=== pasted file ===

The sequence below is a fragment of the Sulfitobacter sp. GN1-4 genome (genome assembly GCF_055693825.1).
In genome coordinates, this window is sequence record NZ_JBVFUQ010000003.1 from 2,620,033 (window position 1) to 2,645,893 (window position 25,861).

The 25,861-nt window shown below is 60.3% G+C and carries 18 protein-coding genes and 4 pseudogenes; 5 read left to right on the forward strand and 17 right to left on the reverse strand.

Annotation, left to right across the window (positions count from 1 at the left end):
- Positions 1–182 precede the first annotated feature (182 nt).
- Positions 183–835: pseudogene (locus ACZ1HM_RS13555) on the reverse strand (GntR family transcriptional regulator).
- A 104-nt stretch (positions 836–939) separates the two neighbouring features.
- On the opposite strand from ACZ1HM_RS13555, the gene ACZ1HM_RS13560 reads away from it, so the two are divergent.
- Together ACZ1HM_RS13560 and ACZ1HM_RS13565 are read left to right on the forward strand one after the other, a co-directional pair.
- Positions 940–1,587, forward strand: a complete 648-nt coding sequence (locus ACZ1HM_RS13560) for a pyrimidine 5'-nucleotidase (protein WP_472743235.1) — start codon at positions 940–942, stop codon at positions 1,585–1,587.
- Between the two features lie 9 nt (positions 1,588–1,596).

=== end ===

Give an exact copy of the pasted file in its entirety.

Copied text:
The sequence below is a fragment of the Sulfitobacter sp. GN1-4 genome (genome assembly GCF_055693825.1).
In genome coordinates, this window is sequence record NZ_JBVFUQ010000003.1 from 2,620,033 (window position 1) to 2,645,893 (window position 25,861).

The 25,861-nt window shown below is 60.3% G+C and carries 18 protein-coding genes and 4 pseudogenes; 5 read left to right on the forward strand and 17 right to left on the reverse strand.

Annotation, left to right across the window (positions count from 1 at the left end):
- Positions 1–182 precede the first annotated feature (182 nt).
- Positions 183–835: pseudogene (locus ACZ1HM_RS13555) on the reverse strand (GntR family transcriptional regulator).
- A 104-nt stretch (positions 836–939) separates the two neighbouring features.
- On the opposite strand from ACZ1HM_RS13555, the gene ACZ1HM_RS13560 reads away from it, so the two are divergent.
- Together ACZ1HM_RS13560 and ACZ1HM_RS13565 are read left to right on the forward strand one after the other, a co-directional pair.
- Positions 940–1,587, forward strand: a complete 648-nt coding sequence (locus ACZ1HM_RS13560) for a pyrimidine 5'-nucleotidase (protein WP_472743235.1) — start codon at positions 940–942, stop codon at positions 1,585–1,587.
- Between the two features lie 9 nt (positions 1,588–1,596).